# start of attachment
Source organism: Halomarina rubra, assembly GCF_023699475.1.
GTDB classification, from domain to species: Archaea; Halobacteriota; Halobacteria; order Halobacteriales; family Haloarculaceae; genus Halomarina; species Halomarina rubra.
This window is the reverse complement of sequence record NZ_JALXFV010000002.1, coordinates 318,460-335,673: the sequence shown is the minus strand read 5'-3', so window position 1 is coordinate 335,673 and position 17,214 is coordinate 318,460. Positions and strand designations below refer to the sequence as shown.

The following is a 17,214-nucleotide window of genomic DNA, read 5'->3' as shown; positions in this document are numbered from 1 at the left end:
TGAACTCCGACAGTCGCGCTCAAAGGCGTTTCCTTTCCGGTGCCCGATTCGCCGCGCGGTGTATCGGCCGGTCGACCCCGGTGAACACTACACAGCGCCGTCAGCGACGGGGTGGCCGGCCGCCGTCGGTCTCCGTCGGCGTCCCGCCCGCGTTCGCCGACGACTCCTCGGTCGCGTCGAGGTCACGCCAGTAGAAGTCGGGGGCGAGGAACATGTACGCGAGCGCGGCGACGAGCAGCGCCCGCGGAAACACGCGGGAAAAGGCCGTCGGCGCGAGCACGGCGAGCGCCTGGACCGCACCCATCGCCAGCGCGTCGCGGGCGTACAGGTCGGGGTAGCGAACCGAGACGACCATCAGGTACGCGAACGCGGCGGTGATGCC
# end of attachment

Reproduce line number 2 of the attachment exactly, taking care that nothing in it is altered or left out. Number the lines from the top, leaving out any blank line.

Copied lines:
GTDB classification, from domain to species: Archaea; Halobacteriota; Halobacteria; order Halobacteriales; family Haloarculaceae; genus Halomarina; species Halomarina rubra.